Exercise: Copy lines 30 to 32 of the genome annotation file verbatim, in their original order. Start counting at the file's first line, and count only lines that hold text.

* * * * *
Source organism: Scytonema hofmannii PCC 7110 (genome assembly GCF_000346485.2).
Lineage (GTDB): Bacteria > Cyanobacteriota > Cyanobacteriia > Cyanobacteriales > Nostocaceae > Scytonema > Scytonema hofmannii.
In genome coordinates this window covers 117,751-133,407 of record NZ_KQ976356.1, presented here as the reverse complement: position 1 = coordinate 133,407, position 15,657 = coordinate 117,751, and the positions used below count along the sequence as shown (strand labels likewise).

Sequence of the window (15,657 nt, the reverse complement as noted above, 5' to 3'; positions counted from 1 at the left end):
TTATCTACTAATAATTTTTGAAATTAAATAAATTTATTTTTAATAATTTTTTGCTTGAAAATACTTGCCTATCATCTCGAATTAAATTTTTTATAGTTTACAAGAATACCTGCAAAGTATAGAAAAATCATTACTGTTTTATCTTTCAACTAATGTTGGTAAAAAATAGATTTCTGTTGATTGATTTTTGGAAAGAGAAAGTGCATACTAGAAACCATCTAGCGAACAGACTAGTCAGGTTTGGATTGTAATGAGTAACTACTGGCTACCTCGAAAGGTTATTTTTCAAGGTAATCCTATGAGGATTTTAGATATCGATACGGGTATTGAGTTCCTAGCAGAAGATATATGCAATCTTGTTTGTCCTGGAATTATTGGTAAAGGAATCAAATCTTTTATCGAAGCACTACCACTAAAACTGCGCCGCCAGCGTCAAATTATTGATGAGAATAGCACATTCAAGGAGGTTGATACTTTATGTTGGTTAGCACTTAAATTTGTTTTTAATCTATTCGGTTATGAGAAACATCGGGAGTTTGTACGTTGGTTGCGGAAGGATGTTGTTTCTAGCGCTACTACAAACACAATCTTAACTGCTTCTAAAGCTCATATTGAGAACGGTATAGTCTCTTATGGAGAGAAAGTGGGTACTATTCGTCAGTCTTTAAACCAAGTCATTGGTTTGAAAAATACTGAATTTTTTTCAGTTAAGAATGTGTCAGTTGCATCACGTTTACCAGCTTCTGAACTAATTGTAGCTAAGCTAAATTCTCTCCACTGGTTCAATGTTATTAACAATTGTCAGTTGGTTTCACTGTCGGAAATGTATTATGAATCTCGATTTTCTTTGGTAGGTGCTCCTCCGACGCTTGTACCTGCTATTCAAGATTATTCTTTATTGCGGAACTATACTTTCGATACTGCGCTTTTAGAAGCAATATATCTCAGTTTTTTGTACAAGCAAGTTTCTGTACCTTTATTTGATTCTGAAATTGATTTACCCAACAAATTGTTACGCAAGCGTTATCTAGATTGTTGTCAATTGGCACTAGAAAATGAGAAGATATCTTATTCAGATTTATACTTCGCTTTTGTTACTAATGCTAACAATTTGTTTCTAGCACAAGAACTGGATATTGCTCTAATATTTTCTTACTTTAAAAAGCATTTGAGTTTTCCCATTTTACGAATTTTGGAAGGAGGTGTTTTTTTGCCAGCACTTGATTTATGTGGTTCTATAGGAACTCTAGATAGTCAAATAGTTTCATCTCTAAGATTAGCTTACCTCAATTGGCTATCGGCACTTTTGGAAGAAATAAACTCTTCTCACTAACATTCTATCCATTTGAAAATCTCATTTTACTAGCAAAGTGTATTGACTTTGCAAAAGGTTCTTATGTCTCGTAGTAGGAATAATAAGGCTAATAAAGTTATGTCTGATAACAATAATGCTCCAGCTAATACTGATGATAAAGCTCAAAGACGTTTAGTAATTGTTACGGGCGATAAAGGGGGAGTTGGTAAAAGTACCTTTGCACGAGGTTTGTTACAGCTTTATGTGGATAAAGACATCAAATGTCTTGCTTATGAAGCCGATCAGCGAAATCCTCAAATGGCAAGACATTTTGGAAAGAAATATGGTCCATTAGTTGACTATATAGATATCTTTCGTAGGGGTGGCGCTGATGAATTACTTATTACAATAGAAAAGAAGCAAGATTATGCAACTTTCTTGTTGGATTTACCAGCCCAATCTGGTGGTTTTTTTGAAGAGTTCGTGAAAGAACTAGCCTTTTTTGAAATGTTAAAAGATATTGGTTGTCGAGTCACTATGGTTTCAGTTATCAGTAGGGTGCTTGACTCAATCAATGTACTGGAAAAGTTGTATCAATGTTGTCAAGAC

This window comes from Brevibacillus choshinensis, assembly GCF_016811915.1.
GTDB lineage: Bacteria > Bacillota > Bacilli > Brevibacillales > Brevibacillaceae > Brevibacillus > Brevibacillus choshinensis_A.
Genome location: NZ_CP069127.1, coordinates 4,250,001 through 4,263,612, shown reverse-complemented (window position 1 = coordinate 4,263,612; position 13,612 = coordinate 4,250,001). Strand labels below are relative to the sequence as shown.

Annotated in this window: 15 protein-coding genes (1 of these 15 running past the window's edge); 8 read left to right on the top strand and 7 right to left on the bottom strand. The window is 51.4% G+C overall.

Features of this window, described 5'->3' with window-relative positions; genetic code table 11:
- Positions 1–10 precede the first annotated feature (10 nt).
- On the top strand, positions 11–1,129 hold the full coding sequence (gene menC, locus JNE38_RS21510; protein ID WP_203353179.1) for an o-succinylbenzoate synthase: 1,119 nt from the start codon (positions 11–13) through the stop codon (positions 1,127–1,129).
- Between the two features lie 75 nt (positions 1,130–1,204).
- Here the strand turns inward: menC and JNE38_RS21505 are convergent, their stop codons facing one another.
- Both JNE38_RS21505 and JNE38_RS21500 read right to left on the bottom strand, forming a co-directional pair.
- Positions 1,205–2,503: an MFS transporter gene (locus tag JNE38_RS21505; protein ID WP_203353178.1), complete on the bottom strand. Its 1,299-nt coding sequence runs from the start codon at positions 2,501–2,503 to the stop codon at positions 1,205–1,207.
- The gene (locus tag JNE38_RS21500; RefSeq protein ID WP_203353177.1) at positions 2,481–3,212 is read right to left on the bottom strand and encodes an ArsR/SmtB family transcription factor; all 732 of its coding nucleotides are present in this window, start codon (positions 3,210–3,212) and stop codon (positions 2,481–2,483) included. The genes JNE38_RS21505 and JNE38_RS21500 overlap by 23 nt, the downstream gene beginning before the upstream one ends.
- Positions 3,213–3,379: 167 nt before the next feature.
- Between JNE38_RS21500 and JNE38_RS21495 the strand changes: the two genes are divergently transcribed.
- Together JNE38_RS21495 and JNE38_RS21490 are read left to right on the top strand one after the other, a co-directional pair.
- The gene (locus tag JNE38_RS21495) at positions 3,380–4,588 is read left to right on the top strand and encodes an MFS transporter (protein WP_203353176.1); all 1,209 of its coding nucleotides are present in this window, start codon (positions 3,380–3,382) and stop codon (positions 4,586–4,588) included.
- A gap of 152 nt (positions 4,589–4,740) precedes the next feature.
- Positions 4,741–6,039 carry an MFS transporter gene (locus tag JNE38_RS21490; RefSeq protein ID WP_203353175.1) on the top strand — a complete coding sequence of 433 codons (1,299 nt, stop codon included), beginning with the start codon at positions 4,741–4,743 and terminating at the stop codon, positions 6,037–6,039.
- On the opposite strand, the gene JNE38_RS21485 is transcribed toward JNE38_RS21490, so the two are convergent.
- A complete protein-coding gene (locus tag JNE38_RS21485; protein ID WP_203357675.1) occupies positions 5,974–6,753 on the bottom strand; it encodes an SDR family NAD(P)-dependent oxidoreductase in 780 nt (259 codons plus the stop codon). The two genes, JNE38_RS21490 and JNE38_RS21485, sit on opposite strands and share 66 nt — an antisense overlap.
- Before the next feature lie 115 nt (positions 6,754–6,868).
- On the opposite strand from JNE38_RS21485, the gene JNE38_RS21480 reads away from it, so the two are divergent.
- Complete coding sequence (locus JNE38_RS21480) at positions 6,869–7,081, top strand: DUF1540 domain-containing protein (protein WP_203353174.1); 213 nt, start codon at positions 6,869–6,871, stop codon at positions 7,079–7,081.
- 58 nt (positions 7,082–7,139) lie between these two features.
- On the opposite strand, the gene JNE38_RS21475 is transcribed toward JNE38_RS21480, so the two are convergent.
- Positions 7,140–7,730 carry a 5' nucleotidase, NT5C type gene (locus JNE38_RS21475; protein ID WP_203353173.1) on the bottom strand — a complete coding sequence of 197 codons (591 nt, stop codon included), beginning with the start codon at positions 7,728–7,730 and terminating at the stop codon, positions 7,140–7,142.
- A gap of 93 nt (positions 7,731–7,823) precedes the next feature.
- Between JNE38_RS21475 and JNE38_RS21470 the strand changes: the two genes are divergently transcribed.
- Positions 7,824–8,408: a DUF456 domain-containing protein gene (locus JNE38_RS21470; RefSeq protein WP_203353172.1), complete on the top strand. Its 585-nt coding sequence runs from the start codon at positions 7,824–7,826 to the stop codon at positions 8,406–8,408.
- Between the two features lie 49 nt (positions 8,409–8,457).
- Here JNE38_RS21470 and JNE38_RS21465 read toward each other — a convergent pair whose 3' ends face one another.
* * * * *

- On the opposite strand, the gene JNE38_RS21475 is transcribed toward JNE38_RS21480, so the two are convergent.
- Positions 7,140–7,730 carry a 5' nucleotidase, NT5C type gene (locus JNE38_RS21475; protein ID WP_203353173.1) on the bottom strand — a complete coding sequence of 197 codons (591 nt, stop codon included), beginning with the start codon at positions 7,728–7,730 and terminating at the stop codon, positions 7,140–7,142.
- A gap of 93 nt (positions 7,731–7,823) precedes the next feature.